‘…Diamond’ was a final, cathartic epitaph for Syd Barrett, their inspirational former leader who suffered a mental breakdown and withdrew to live a hermit-like existence during recording of Pink Floyd’s second album A Saucerful Of Secrets (1968), having epitomised their lysergically-tinged early work. (“Remember when you were young, you shone like the sun / Now there’s a look in your eyes, like black holes in the sky”). The sad story of a dishevelled Barrett turning up in the Abbey Road Studios just as the group was finishing the mix of the song itself would be one of those apocryphal legends if it wasn’t completely true. The sight of their former bandmate and leader – though it took Waters 45 minutes to realise that the overweight, bald and distressed looking man was in fact him – reduced many of the band to tears. He slipped out unnoticed later the same day, and none of the band saw him again until he died in 2006.
The nine sections of this 26-minute epic open and close Wish You Were Here, providing the bread in the sandwich of the album, with the middle three tracks providing the thematic ‘meat’ of the record. ‘Welcome To The Machine’ details the disillusionment that Waters was feeling, focussing in on an aspiring musician just starting out in the industry and set to shifting meter and time signatures. This is continued on ‘Have A Cigar’, featuring guest vocals from English folk hero Roy Harper. Its churning rock is played at a catatonically slow pace, adding to the sense of paranoia and bitterness, as Harper voices a bullshitting label executive promising the band the world, before adding ignorantly “by the way, which one’s Pink?”
Via a snippet of Tchaikovsky’s Fourth Symphony and the noise of car radio being retuned, this then gives way to the title track, which is the album’s second show-stopper and an enduring fan favourite. Waters’ evocative poetry with lyrics such as “So, so you think you can tell / heaven from Hell, blue skies from pain / can you tell a green field from a cold steel rail?” combine perfectly with Gilmour’s clean, acoustic guitar, as Richard Wright’s keyboards and synth chime in halfway through. Intended to evoke “one person sitting in the room playing guitar along with the radio”, according to Gilmour, its lyrics about “two lost souls swimming in a fish bowl” was a perfect metaphor for the band’s disintegrating relationship. Its most poignant performance came when Waters and Gilmour, estranged since 1983, joined Wright and drummer Nick Mason onstage at Live8 in 2005.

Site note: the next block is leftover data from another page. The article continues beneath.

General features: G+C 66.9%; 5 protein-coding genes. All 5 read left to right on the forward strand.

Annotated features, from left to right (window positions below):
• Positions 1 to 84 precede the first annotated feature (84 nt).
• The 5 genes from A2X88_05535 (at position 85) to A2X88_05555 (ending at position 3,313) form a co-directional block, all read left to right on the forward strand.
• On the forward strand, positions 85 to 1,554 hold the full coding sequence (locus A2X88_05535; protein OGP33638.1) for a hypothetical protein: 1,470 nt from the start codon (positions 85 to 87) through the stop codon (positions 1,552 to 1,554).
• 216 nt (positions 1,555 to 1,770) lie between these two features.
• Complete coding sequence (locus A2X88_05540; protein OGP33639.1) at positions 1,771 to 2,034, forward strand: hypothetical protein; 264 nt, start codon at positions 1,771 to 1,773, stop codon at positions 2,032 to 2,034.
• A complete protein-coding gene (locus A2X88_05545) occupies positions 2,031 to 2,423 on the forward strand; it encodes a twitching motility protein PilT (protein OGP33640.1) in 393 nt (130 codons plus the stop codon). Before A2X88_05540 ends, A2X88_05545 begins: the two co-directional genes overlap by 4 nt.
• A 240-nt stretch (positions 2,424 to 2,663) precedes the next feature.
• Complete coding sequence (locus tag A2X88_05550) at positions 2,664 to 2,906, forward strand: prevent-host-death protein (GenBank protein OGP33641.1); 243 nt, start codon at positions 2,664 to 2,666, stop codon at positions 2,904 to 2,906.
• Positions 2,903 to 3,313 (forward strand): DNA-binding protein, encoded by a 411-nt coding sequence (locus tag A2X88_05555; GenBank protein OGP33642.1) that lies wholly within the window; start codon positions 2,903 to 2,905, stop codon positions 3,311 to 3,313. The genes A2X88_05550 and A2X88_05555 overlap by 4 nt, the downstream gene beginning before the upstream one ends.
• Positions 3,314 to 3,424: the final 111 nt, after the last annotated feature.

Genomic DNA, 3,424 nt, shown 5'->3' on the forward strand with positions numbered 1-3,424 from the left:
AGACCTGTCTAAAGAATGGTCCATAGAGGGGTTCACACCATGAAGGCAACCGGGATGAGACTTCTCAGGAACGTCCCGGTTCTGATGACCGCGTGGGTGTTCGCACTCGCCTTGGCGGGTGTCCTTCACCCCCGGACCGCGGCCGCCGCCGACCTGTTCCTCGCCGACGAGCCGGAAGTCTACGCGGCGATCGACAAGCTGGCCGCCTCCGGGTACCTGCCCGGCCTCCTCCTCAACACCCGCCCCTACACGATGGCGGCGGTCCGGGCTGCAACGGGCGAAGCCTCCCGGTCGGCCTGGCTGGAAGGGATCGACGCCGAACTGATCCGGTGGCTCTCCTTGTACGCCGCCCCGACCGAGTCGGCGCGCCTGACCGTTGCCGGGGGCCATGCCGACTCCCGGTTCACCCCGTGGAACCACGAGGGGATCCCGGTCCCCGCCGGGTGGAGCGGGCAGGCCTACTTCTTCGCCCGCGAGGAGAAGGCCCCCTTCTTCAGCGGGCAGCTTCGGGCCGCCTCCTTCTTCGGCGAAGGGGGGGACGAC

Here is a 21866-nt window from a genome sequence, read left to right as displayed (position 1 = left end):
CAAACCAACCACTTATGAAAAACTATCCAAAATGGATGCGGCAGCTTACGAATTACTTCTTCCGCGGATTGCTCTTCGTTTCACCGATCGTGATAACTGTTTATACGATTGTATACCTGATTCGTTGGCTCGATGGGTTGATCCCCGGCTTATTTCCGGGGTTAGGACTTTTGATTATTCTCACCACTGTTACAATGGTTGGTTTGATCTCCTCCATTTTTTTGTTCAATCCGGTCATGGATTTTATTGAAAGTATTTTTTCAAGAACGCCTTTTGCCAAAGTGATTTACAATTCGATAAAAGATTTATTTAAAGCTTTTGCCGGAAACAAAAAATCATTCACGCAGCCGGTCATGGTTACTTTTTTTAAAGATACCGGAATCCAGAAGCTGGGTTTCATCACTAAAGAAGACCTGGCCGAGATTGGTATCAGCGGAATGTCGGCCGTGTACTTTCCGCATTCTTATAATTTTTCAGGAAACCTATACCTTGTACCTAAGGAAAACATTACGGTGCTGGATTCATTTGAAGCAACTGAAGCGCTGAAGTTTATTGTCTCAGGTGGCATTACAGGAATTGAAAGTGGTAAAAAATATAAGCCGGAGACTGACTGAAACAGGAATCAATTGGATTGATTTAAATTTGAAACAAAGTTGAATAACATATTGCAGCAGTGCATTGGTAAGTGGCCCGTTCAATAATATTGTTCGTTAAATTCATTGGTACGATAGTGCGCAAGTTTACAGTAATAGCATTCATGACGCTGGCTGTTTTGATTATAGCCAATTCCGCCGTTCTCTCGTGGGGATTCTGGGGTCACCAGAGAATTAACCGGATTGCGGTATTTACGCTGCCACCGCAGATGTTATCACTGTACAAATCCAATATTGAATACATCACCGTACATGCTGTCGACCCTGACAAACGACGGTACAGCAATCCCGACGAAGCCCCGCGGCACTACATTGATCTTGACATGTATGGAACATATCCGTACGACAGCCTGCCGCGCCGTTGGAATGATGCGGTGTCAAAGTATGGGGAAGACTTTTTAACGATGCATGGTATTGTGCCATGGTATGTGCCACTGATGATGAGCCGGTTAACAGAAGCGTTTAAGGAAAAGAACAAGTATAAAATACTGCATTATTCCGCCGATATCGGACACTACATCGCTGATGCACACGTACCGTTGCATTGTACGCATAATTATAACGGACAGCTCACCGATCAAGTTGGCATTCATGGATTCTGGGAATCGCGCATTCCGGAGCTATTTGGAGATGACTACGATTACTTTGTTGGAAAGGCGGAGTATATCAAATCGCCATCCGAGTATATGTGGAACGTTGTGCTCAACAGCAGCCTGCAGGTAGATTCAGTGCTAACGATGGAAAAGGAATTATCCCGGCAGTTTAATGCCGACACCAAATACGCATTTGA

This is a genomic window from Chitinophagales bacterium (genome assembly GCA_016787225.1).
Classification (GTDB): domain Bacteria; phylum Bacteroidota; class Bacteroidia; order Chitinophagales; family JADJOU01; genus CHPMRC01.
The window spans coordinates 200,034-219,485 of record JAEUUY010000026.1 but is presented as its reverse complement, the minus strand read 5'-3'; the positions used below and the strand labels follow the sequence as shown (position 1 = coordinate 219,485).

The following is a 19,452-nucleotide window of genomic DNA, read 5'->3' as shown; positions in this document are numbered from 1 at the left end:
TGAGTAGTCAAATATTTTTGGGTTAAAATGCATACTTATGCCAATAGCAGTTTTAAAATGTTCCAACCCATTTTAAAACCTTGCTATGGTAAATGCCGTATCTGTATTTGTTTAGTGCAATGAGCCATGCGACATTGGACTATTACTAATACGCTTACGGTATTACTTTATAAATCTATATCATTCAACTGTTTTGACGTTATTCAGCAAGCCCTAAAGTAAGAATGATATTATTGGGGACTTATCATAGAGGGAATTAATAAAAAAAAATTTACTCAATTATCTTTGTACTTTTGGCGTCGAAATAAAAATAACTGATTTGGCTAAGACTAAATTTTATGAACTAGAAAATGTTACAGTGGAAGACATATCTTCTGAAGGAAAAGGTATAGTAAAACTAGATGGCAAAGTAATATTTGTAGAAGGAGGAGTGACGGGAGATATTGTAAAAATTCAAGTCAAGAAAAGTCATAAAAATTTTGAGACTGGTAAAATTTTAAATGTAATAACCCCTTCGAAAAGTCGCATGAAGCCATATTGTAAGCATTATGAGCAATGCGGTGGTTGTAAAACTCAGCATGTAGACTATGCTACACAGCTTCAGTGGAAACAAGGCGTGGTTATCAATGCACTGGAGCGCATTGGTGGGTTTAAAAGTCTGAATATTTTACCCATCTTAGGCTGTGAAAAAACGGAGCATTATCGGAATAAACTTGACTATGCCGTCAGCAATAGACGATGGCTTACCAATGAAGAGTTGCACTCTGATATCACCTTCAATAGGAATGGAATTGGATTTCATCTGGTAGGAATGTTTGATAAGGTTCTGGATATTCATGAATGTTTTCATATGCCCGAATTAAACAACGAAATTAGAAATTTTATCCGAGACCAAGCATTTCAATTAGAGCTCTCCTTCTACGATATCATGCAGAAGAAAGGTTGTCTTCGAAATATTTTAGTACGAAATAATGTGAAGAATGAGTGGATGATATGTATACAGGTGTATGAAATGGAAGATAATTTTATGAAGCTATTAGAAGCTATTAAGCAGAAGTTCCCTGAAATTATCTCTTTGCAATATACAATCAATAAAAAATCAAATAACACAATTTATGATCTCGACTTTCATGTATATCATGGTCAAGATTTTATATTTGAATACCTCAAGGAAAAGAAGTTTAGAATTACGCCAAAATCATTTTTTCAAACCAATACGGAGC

On Wish You Were Here, you can hear Pink Floyd doing what they do best – taking road-tested material and weaving it into pure magic in the studio, despite the widening distance between the band’s members at the time. In the middle of its vast, majestic sweep, the band are the smallest part of it, crushed insignificantly by the machinery of the industry against which they were railing. The record’s themes are made physical by the image on its front cover: a man being metaphorically burned by a business deal he’s completing. It may not be their most famous record, but it’s thought of by many Floyd fans as their best.
Influenced: Queen, Kate Bush, The Orb, Spiritualized, Radiohead, The Beta Band, Super Furry Animals, The Flaming Lips, My Bloody Valentine
Influenced by: Sun Ra, William Burroughs, The Who, Bob Dylan, Roy Harper
Listen to Wish You Were Here here!
Tags: 40 years old, 40th anniversary, album anniversary, classic album, David Gilmour, Ed Biggs, Nick Mason, Pink Floyd, Richard Wright, Roger Waters, Syd Barrett, Wish You Were Here
40 years after its release, 'London Calling' still stands as…
The Rolling Stones' 1969 masterpiece 'Let It Bleed' provided an…
Although 'The Wall' was an extraordinary accomplishment, Roger Waters' masterpiece…
Your email address will not be published.
This site uses Akismet to reduce spam. Learn how your comment data is processed.